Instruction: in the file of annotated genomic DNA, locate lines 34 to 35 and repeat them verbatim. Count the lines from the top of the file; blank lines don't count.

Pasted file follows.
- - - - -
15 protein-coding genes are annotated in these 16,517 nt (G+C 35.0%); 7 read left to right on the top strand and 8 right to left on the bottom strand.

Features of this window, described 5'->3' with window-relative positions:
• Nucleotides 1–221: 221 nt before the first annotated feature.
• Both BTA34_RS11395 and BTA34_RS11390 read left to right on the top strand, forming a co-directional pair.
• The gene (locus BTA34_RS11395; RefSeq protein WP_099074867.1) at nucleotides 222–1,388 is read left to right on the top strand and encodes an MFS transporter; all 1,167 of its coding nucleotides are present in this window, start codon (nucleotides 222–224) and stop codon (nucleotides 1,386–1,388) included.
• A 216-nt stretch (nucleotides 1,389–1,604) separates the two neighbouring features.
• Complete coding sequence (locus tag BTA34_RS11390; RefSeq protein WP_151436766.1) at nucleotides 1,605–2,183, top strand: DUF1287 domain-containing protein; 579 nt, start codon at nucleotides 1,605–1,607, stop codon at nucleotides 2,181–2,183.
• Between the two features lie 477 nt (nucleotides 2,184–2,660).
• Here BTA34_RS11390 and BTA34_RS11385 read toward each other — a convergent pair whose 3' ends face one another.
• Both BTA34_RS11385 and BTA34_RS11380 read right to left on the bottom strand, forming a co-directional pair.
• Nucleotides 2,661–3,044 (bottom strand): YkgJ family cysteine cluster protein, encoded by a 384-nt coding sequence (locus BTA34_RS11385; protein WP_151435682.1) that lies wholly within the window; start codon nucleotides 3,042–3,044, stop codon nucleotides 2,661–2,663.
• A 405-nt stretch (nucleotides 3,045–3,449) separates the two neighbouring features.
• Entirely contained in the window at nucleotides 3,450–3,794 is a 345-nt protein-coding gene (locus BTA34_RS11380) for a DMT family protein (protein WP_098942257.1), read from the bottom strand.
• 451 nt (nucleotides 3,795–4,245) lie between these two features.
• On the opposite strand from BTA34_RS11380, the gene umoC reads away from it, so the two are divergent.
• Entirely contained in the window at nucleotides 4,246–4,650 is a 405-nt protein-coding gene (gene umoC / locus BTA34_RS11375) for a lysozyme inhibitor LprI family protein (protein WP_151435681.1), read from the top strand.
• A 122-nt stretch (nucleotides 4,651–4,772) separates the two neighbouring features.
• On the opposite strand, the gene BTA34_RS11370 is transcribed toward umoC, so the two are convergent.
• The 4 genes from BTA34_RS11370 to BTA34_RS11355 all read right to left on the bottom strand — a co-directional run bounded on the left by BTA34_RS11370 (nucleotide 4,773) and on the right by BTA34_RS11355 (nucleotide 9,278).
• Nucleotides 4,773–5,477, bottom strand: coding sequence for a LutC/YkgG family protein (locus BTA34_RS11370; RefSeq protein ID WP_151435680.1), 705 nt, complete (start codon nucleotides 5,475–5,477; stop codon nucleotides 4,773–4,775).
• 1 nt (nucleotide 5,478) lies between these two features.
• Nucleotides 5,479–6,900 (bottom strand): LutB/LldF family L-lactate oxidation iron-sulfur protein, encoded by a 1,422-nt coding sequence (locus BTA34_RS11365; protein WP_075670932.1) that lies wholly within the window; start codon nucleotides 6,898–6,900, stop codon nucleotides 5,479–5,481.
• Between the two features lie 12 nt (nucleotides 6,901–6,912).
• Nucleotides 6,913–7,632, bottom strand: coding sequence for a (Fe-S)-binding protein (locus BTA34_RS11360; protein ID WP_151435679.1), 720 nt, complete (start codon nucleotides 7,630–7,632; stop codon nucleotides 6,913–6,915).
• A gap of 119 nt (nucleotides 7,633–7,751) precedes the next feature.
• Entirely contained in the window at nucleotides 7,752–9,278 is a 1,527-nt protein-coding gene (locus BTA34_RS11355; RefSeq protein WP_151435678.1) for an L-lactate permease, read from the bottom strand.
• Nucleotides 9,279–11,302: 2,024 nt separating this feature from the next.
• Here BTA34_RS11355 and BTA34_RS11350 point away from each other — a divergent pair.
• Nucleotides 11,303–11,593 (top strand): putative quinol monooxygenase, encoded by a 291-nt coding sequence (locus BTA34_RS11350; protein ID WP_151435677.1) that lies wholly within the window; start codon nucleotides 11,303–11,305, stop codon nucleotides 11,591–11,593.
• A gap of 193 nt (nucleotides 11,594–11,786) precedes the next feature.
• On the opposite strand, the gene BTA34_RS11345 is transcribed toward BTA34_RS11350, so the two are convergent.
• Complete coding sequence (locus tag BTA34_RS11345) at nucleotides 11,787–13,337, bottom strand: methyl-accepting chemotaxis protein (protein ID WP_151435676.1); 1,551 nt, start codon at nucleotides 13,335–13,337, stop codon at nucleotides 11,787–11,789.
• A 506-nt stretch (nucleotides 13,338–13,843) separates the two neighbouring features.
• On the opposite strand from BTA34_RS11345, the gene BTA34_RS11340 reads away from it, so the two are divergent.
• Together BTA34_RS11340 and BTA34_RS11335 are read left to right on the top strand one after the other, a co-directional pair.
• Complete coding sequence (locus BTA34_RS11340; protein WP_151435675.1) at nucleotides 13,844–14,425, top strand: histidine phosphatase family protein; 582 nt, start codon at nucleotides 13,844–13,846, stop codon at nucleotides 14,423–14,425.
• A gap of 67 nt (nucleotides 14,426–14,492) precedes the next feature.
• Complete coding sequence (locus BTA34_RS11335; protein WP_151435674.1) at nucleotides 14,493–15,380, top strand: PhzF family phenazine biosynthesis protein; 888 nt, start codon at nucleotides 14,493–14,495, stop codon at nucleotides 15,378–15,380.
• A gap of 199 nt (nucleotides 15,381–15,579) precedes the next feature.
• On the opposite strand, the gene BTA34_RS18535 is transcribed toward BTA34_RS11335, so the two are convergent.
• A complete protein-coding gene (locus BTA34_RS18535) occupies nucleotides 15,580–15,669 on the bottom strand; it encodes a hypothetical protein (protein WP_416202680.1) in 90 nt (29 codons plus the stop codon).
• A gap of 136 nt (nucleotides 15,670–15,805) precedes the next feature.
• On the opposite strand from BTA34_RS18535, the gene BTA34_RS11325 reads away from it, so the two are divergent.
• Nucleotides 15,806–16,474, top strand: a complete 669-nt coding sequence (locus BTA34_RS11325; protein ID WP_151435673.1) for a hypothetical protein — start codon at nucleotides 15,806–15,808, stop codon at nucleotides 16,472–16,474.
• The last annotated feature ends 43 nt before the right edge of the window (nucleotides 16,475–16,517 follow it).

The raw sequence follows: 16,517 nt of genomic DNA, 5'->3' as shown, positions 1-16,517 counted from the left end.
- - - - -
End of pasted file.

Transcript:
• On the opposite strand from BTA34_RS11345, the gene BTA34_RS11340 reads away from it, so the two are divergent.
• Together BTA34_RS11340 and BTA34_RS11335 are read left to right on the top strand one after the other, a co-directional pair.